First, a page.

Theology-Arminian theology is concerned to preserve the justice (fairness) of God. How could a just God hold individuals responsible for obedience to commands they are powerless to obey. Emphasizes divine foreknowledge, human responsibility and free will, and universal (common) enabling grace.
God-God is sovereign but has chosen to grant free will to human beings.
Salvation-God predestined to salvation those who foreknew would repent and believe (conditional election). Christ suffered for the sins of all mankind, thus the atonement is unlimited. Salvation can be lost by a believer, and so one must strive not to fall and be lost. Christ did not pay the penalty for our sins, for if he had, then all would be saved. Rather, Christ suffered for our sins so the Father can forgive those who repent and believe. Christ’s death was an example of the penalty of sin and the cost of forgiveness.
Tagged by Pastor Ryan at 7/25/2006
Monday, July 24, 2006
These studies come from the booklet Charts of Christian Theology and Doctrine by H. Wayne House. These are meant to teach historical facts about different theological systems. I personally am comfortable with some of the theology of Luther, though I would not hold to all if it.
Theology-Theology builds around the three fundamental doctrines of sola scriptura (Scripture alone), sola gratia (Grace Alone), and sola fide (Faith Alone).
Christ-Christ is the center of Scripture. His person and work, especially his substitutionary death, are the basis of Christian faith and the message of salvation.
Revelation-Scripture alone is the authoritative source for theology and for church life and teaching. Scripture is the very Word of God and is a truthful and authoritative as God himself.
At the center of Scripture stands the person and work of Christ. Thus Scripture’s main purpose is soteriological—to proclaim the salvation message in Jesus Christ. The Word through Christ’s work is God’s mode of salvation.
Salvation-Salvation comes only by grace through faith. The source of salvation is God’s grace shown through Christ’s work, the ground of salvation. The means for receiving salvation is faith only.
People contribute nothing toward their salvation. They are totally without a free will in respect to salvation, and thus God is the efficient cause of salvation.
The Spirit works through the word of the Gospel (including baptism and the Eucharist) to bring salvation.
The Spirit uses the baptism of infants to produce faith in them and bring them to salvation.
The Eucharist involves the actual presence of Christ with the bread and the wine though these elements remain bread and wine (consubstantiation).
The theology of the cross is to be the mark of true theology. Instead of centering on the things about God’s invisible nature and works, which Luther calls a theology of glory; Christians are to focus on the humility of God revealed in the death of Christ on the cross. In a theology of the cross, the believers come to have a knowledge of God and also a true knowledge of themselves and their relationship to God.
Tagged by Pastor Ryan at 7/24/2006
I’d like to spend the next several posts looking at distinctive traits of theological systems. These studies will be from the booklet Charts of Christian Theology and Doctrine by H. Wayne House. These are meant to teach historical facts about different theological systems.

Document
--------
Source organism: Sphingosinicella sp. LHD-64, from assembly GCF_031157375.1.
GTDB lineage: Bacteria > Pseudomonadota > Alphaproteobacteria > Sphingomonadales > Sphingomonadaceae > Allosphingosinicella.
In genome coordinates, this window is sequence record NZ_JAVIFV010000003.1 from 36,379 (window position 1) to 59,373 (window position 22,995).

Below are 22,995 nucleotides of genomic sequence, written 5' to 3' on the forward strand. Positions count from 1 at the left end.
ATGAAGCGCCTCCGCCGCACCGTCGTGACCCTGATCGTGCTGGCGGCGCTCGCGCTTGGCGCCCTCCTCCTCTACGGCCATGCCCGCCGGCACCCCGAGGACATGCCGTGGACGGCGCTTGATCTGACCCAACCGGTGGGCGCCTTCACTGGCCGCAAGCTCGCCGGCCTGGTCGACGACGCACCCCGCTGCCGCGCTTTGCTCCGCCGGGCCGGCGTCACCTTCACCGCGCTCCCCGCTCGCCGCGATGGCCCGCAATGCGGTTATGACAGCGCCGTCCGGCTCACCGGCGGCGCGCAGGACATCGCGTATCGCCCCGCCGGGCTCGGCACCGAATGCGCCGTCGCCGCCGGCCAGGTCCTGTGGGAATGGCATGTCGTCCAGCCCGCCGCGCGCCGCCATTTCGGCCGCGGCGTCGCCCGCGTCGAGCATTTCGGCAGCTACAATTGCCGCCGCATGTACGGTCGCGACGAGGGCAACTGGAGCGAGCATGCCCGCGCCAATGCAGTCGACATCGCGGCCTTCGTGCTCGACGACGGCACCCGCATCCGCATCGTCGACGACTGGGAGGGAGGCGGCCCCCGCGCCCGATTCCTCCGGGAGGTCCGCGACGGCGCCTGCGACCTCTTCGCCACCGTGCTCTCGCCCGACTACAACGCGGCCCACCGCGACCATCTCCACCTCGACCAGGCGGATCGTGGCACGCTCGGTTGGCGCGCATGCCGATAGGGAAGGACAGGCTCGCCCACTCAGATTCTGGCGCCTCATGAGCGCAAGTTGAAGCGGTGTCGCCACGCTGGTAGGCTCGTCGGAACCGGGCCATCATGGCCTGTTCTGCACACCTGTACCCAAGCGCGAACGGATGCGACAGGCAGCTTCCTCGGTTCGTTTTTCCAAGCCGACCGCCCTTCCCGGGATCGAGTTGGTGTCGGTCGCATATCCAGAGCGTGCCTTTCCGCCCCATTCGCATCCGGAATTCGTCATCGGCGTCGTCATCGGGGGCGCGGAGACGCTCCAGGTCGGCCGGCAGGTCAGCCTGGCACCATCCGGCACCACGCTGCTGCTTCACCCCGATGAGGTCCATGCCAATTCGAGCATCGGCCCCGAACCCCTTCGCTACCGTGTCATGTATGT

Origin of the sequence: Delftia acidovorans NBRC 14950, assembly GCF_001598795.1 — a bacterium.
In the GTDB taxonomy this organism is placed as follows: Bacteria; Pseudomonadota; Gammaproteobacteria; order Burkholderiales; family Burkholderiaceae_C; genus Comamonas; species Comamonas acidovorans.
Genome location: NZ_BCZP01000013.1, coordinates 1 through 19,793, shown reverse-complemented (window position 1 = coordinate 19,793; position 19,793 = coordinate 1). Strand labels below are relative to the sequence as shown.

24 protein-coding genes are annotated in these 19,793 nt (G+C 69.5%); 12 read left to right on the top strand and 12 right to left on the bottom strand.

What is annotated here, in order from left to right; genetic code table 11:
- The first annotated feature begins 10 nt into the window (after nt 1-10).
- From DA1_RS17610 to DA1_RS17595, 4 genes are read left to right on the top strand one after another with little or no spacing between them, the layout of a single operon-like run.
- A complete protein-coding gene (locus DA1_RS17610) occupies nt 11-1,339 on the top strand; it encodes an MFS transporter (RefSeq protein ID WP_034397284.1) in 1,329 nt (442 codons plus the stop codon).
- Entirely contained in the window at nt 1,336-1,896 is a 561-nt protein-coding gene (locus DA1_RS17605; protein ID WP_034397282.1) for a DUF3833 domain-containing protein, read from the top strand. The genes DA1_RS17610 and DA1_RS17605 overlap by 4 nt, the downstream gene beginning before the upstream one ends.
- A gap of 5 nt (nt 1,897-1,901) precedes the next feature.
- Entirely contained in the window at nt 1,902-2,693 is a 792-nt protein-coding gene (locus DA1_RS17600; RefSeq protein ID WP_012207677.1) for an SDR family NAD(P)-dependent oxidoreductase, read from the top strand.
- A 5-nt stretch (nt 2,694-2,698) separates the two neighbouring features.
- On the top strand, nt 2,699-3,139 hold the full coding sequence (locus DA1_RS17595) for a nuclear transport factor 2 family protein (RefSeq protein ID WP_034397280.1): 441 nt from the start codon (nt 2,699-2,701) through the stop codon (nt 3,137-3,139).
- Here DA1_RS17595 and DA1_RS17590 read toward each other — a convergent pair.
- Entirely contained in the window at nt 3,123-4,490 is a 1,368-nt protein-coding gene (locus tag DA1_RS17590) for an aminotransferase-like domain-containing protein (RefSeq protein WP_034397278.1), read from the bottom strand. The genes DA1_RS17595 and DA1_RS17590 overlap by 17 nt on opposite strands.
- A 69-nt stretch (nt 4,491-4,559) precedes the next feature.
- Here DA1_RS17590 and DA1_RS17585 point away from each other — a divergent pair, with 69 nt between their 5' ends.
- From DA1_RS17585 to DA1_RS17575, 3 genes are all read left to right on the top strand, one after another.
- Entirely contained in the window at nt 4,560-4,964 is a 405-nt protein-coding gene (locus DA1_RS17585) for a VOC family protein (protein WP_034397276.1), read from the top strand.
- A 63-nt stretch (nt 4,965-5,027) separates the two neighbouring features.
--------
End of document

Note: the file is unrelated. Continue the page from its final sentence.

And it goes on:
Traditional Roman Catholic Theology.
Nature of Theology-Theology is constantly evolving in its understanding of the Christian faith. The Ignatian principle of accommodation and J.H. Newman’s principle of development reflect the changing nature of Roman Catholic theology. Catholicism’s trait of change is due mainly to the authoritative position given to church teaching.
Revelation-The Bible, including the Apocrypha, is recognized as the authoritative source of revelation as well as tradition and church teaching. The pope also makes authoritative pronouncements ex cathedra (from the chair) on issues of doctrine and morals; these pronouncements are immune from error. The church is the mother, guardian, and interpreter of the canon.
Many post-Vatican II Roman Catholic scholars have deviated from the traditional teaching of the church in this area, have embraced higher critical perspectives on Scriptures, and have rejected the infallibility of the pope.
Salvation-Saving grace is communicated through the seven sacraments, which are means of grace, Baptism, Confirmation, and Eucharist deal with initiation into the church. Penance and Anointing are concerned with healing. Marriage and Ordrs are sacraments of commitment and vocation.
The Church administers the sacraments through the ordained hierarchically ordered priesthood. The traditional view was that there was no salvation outside the church but recent teaching has recognized grace may be received outside the church.
Church-The four essential qualities of the true church are unity, holiness, catholicity, and apostolicity. Fundamentally the church is the ordained hierarchy, reaching its apex in the pope.
Organization is built around a centralized priestly authority beginning with Peter. The authority of the priesthood is derived through apostolic succession in the church. Bishops in Rome have power to evaluate findings of schools and make pronouncements and conciliar definitions.
The church is the mediator of Christ’s presence in the world. God uses the church as his agent to move the world toward toward his kingdom.
Mary- At the council of Ephesus (A.D. 431) Mary was declared to be the mother of God as well as the mother of Jesus Christ in the sense that the Son she bore was both God and man.